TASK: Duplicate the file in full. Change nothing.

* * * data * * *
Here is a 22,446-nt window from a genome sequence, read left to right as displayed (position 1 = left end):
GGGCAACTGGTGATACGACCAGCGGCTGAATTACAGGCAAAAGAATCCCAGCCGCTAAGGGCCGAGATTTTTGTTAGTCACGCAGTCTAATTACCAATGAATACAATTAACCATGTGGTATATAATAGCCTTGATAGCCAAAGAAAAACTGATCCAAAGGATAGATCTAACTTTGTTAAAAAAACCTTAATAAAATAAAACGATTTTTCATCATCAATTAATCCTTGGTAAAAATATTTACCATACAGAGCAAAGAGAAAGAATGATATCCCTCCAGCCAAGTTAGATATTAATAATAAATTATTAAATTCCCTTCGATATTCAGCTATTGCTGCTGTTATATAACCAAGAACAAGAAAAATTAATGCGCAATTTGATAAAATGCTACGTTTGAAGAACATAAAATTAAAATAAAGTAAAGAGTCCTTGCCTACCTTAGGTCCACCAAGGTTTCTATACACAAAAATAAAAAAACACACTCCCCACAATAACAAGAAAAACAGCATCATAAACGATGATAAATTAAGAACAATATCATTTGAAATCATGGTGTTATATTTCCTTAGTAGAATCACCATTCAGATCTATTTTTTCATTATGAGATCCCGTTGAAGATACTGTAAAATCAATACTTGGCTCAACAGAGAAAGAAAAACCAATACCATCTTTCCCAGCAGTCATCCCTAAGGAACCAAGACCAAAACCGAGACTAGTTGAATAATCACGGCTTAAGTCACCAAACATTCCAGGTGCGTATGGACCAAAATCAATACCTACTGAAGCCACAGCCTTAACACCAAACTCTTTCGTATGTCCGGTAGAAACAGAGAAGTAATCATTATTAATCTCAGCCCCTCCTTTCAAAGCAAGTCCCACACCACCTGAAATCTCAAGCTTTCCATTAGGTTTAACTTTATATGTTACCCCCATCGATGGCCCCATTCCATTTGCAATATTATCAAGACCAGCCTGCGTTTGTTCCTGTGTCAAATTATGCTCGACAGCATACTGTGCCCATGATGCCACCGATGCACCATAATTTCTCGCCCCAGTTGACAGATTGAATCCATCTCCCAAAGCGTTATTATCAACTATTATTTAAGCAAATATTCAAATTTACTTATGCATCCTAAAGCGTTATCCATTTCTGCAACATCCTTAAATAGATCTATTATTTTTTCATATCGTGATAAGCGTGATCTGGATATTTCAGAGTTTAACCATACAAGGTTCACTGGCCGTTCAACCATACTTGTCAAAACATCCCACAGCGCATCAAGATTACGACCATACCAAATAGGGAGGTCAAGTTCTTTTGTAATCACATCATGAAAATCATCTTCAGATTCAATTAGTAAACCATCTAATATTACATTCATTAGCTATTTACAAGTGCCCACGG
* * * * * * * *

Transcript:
Here is a 22,446-nt window from a genome sequence, read left to right as displayed (position 1 = left end):
GGGCAACTGGTGATACGACCAGCGGCTGAATTACAGGCAAAAGAATCCCAGCCGCTAAGGGCCGAGATTTTTGTTAGTCACGCAGTCTAATTACCAATGAATACAATTAACCATGTGGTATATAATAGCCTTGATAGCCAAAGAAAAACTGATCCAAAGGATAGATCTAACTTTGTTAAAAAAACCTTAATAAAATAAAACGATTTTTCATCATCAATTAATCCTTGGTAAAAATATTTACCATACAGAGCAAAGAGAAAGAATGATATCCCTCCAGCCAAGTTAGATATTAATAATAAATTATTAAATTCCCTTCGATATTCAGCTATTGCTGCTGTTATATAACCAAGAACAAGAAAAATTAATGCGCAATTTGATAAAATGCTACGTTTGAAGAACATAAAATTAAAATAAAGTAAAGAGTCCTTGCCTACCTTAGGTCCACCAAGGTTTCTATACACAAAAATAAAAAAACACACTCCCCACAATAACAAGAAAAACAGCATCATAAACGATGATAAATTAAGAACAATATCATTTGAAATCATGGTGTTATATTTCCTTAGTAGAATCACCATTCAGATCTATTTTTTCATTATGAGATCCCGTTGAAGATACTGTAAAATCAATACTTGGCTCAACAGAGAAAGAAAAACCAATACCATCTTTCCCAGCAGTCATCCCTAAGGAACCAAGACCAAAACCGAGACTAGTTGAATAATCACGGCTTAAGTCACCAAACATTCCAGGTGCGTATGGACCAAAATCAATACCTACTGAAGCCACAGCCTTAACACCAAACTCTTTCGTATGTCCGGTAGAAACAGAGAAGTAATCATTATTAATCTCAGCCCCTCCTTTCAAAGCAAGTCCCACACCACCTGAAATCTCAAGCTTTCCATTAGGTTTAACTTTATATGTTACCCCCATCGATGGCCCCATTCCATTTGCAATATTATCAAGACCAGCCTGCGTTTGTTCCTGTGTCAAATTATGCTCGACAGCATACTGTGCCCATGATGCCACCGATGCACCATAATTTCTCGCCCCAGTTGACAGATTGAATCCATCTCCCAAAGCGTTATTATCAACTATTATTTAAGCAAATATTCAAATTTACTTATGCATCCTAAAGCGTTATCCATTTCTGCAACATCCTTAAATAGATCTATTATTTTTTCATATCGTGATAAGCGTGATCTGGATATTTCAGAGTTTAACCATACAAGGTTCACTGGCCGTTCAACCATACTTGTCAAAACATCCCACAGCGCATCAAGATTACGACCATACCAAATAGGGAGGTCAAGTTCTTTTGTAATCACATCATGAAAATCATCTTCAGATTCAATTAGTAAACCATCTAATATTACATTCATTAGCTATTTACAAGTGCCCACGG